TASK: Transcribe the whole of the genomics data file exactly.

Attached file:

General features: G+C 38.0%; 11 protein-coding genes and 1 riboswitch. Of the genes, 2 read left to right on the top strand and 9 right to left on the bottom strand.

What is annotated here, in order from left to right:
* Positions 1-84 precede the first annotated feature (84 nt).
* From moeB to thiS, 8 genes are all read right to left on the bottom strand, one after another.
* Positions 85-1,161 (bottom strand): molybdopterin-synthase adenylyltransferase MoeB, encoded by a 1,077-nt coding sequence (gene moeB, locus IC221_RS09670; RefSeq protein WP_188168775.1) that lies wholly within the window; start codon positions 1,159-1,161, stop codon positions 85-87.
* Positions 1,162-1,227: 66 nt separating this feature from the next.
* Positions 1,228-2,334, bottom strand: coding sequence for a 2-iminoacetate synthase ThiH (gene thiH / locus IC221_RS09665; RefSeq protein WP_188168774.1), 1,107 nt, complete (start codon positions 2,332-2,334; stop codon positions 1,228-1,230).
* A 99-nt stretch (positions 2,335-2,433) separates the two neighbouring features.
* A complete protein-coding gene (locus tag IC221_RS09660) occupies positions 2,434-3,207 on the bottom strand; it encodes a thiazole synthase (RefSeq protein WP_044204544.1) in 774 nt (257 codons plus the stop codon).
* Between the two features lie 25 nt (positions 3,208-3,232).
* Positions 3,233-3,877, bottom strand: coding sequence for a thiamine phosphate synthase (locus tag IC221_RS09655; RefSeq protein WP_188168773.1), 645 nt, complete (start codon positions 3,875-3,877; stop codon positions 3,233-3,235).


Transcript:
General features: G+C 38.0%; 11 protein-coding genes and 1 riboswitch. Of the genes, 2 read left to right on the top strand and 9 right to left on the bottom strand.

What is annotated here, in order from left to right:
* Positions 1-84 precede the first annotated feature (84 nt).
* From moeB to thiS, 8 genes are all read right to left on the bottom strand, one after another.
* Positions 85-1,161 (bottom strand): molybdopterin-synthase adenylyltransferase MoeB, encoded by a 1,077-nt coding sequence (gene moeB, locus IC221_RS09670; RefSeq protein WP_188168775.1) that lies wholly within the window; start codon positions 1,159-1,161, stop codon positions 85-87.
* Positions 1,162-1,227: 66 nt separating this feature from the next.
* Positions 1,228-2,334, bottom strand: coding sequence for a 2-iminoacetate synthase ThiH (gene thiH / locus IC221_RS09665; RefSeq protein WP_188168774.1), 1,107 nt, complete (start codon positions 2,332-2,334; stop codon positions 1,228-1,230).
* A 99-nt stretch (positions 2,335-2,433) separates the two neighbouring features.
* A complete protein-coding gene (locus tag IC221_RS09660) occupies positions 2,434-3,207 on the bottom strand; it encodes a thiazole synthase (RefSeq protein WP_044204544.1) in 774 nt (257 codons plus the stop codon).
* Between the two features lie 25 nt (positions 3,208-3,232).
* Positions 3,233-3,877, bottom strand: coding sequence for a thiamine phosphate synthase (locus tag IC221_RS09655; RefSeq protein WP_188168773.1), 645 nt, complete (start codon positions 3,875-3,877; stop codon positions 3,233-3,235).